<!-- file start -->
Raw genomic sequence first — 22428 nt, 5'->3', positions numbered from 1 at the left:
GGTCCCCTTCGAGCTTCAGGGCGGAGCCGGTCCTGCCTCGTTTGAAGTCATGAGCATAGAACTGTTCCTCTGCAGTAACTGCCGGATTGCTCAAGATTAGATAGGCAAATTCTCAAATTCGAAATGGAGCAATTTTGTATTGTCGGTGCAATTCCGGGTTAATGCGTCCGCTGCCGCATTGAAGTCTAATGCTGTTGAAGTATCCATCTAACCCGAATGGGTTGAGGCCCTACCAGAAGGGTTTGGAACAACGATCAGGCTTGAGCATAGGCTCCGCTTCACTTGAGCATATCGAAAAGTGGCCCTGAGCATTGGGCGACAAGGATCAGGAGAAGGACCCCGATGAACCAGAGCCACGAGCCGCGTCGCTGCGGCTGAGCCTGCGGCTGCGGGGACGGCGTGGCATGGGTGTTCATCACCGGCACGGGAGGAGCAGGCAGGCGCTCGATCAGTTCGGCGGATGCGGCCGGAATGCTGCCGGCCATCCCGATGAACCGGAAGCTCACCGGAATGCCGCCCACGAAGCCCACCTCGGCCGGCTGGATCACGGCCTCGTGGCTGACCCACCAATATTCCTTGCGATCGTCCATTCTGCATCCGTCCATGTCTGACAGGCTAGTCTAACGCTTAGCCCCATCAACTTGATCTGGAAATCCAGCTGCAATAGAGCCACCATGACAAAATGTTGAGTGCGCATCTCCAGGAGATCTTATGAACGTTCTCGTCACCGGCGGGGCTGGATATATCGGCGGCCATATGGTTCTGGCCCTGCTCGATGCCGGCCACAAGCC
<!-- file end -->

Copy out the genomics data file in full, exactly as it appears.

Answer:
Raw genomic sequence first — 22428 nt, 5'->3', positions numbered from 1 at the left:
GGTCCCCTTCGAGCTTCAGGGCGGAGCCGGTCCTGCCTCGTTTGAAGTCATGAGCATAGAACTGTTCCTCTGCAGTAACTGCCGGATTGCTCAAGATTAGATAGGCAAATTCTCAAATTCGAAATGGAGCAATTTTGTATTGTCGGTGCAATTCCGGGTTAATGCGTCCGCTGCCGCATTGAAGTCTAATGCTGTTGAAGTATCCATCTAACCCGAATGGGTTGAGGCCCTACCAGAAGGGTTTGGAACAACGATCAGGCTTGAGCATAGGCTCCGCTTCACTTGAGCATATCGAAAAGTGGCCCTGAGCATTGGGCGACAAGGATCAGGAGAAGGACCCCGATGAACCAGAGCCACGAGCCGCGTCGCTGCGGCTGAGCCTGCGGCTGCGGGGACGGCGTGGCATGGGTGTTCATCACCGGCACGGGAGGAGCAGGCAGGCGCTCGATCAGTTCGGCGGATGCGGCCGGAATGCTGCCGGCCATCCCGATGAACCGGAAGCTCACCGGAATGCCGCCCACGAAGCCCACCTCGGCCGGCTGGATCACGGCCTCGTGGCTGACCCACCAATATTCCTTGCGATCGTCCATTCTGCATCCGTCCATGTCTGACAGGCTAGTCTAACGCTTAGCCCCATCAACTTGATCTGGAAATCCAGCTGCAATAGAGCCACCATGACAAAATGTTGAGTGCGCATCTCCAGGAGATCTTATGAACGTTCTCGTCACCGGCGGGGCTGGATATATCGGCGGCCATATGGTTCTGGCCCTGCTCGATGCCGGCCACAAGCC